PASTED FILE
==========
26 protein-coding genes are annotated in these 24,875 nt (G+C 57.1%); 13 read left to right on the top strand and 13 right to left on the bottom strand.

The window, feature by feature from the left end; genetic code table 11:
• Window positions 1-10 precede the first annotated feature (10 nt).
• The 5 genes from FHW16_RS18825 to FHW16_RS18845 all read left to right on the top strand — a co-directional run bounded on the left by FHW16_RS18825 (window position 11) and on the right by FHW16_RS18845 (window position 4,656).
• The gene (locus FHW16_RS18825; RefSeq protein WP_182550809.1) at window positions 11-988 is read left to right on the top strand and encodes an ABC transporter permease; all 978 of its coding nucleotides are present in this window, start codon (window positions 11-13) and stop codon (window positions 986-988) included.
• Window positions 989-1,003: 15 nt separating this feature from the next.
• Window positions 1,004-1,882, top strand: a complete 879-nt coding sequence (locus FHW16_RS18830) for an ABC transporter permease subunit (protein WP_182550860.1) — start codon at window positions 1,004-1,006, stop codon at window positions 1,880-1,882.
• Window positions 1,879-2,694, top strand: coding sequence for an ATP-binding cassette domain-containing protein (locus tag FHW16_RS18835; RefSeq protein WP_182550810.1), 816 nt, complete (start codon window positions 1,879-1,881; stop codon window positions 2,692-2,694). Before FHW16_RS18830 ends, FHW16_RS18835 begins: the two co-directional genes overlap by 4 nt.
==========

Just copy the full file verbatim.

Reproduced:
26 protein-coding genes are annotated in these 24,875 nt (G+C 57.1%); 13 read left to right on the top strand and 13 right to left on the bottom strand.

The window, feature by feature from the left end; genetic code table 11:
• Window positions 1-10 precede the first annotated feature (10 nt).
• The 5 genes from FHW16_RS18825 to FHW16_RS18845 all read left to right on the top strand — a co-directional run bounded on the left by FHW16_RS18825 (window position 11) and on the right by FHW16_RS18845 (window position 4,656).
• The gene (locus FHW16_RS18825; RefSeq protein WP_182550809.1) at window positions 11-988 is read left to right on the top strand and encodes an ABC transporter permease; all 978 of its coding nucleotides are present in this window, start codon (window positions 11-13) and stop codon (window positions 986-988) included.
• Window positions 989-1,003: 15 nt separating this feature from the next.
• Window positions 1,004-1,882, top strand: a complete 879-nt coding sequence (locus FHW16_RS18830) for an ABC transporter permease subunit (protein WP_182550860.1) — start codon at window positions 1,004-1,006, stop codon at window positions 1,880-1,882.
• Window positions 1,879-2,694, top strand: coding sequence for an ATP-binding cassette domain-containing protein (locus tag FHW16_RS18835; RefSeq protein WP_182550810.1), 816 nt, complete (start codon window positions 1,879-1,881; stop codon window positions 2,692-2,694). Before FHW16_RS18830 ends, FHW16_RS18835 begins: the two co-directional genes overlap by 4 nt.